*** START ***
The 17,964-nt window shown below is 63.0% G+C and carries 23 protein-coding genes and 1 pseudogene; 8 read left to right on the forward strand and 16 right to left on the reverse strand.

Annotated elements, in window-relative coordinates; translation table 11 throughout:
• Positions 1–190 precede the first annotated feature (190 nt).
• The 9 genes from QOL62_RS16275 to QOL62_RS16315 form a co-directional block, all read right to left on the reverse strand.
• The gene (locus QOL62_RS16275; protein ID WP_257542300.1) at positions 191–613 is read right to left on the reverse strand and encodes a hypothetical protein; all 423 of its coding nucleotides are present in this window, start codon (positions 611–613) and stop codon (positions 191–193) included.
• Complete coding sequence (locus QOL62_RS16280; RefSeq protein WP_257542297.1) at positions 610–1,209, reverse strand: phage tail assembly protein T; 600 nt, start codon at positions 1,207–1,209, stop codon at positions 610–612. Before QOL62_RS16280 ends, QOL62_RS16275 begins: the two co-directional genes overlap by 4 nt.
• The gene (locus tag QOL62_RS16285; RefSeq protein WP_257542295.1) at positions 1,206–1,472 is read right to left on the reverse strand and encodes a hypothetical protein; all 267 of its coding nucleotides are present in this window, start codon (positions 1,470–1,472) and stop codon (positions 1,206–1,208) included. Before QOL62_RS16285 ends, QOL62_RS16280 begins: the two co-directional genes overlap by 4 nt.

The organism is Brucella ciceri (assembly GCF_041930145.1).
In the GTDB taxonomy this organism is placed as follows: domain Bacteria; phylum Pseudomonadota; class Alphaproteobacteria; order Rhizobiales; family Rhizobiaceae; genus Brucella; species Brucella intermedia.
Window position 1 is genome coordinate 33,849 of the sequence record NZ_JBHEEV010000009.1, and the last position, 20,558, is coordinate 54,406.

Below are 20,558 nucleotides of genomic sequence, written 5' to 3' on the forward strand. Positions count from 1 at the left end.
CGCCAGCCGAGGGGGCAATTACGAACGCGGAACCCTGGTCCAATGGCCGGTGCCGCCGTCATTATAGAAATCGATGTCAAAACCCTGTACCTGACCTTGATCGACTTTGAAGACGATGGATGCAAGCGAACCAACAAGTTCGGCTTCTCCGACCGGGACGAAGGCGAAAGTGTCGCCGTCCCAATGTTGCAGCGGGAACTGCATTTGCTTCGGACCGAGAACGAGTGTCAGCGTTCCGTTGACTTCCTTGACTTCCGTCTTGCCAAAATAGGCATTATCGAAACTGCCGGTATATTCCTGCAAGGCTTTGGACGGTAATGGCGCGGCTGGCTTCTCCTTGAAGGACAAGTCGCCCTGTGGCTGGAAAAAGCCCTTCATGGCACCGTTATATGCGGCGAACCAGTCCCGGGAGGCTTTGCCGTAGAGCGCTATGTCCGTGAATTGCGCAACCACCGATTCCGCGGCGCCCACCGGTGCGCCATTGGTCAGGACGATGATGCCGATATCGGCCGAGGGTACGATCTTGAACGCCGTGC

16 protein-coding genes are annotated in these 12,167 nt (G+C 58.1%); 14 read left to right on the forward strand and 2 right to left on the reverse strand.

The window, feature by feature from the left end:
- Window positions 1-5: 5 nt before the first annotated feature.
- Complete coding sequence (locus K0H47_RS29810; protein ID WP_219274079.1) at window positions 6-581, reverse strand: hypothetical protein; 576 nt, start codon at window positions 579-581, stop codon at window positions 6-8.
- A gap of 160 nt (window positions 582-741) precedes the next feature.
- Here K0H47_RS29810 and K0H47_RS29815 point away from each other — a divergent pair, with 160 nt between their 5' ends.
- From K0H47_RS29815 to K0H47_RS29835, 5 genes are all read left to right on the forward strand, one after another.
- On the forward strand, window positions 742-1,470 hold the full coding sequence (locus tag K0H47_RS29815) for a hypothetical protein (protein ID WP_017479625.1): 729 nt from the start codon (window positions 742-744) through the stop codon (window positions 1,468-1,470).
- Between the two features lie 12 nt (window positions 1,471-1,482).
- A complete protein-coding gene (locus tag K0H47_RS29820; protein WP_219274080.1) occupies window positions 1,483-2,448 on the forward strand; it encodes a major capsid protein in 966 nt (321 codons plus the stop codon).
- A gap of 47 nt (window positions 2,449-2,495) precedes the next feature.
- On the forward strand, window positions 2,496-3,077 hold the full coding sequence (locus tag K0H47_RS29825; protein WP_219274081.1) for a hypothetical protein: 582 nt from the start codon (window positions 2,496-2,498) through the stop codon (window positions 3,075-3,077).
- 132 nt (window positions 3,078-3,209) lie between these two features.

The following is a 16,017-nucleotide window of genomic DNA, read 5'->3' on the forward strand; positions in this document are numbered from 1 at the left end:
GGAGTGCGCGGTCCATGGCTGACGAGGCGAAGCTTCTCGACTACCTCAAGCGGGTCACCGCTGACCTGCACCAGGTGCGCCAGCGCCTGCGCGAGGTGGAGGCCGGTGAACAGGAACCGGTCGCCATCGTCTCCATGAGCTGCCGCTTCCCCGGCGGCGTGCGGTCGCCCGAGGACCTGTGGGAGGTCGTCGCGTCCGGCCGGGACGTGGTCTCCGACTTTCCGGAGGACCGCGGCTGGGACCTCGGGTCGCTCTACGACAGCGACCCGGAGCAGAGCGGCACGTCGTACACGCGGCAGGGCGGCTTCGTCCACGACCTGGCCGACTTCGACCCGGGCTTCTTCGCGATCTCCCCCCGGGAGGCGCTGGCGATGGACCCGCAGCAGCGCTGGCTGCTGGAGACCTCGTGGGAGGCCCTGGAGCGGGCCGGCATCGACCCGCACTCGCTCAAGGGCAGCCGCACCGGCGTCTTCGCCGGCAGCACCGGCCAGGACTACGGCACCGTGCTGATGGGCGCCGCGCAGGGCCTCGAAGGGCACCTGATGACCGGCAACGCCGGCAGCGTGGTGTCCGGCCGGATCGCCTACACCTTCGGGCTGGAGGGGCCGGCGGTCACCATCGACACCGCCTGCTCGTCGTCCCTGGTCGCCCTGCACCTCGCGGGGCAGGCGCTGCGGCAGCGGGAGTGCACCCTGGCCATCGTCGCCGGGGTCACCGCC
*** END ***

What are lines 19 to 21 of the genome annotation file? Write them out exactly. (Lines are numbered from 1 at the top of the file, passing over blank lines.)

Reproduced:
- From K0H47_RS29815 to K0H47_RS29835, 5 genes are all read left to right on the forward strand, one after another.
- On the forward strand, window positions 742-1,470 hold the full coding sequence (locus tag K0H47_RS29815) for a hypothetical protein (protein ID WP_017479625.1): 729 nt from the start codon (window positions 742-744) through the stop codon (window positions 1,468-1,470).
- Between the two features lie 12 nt (window positions 1,471-1,482).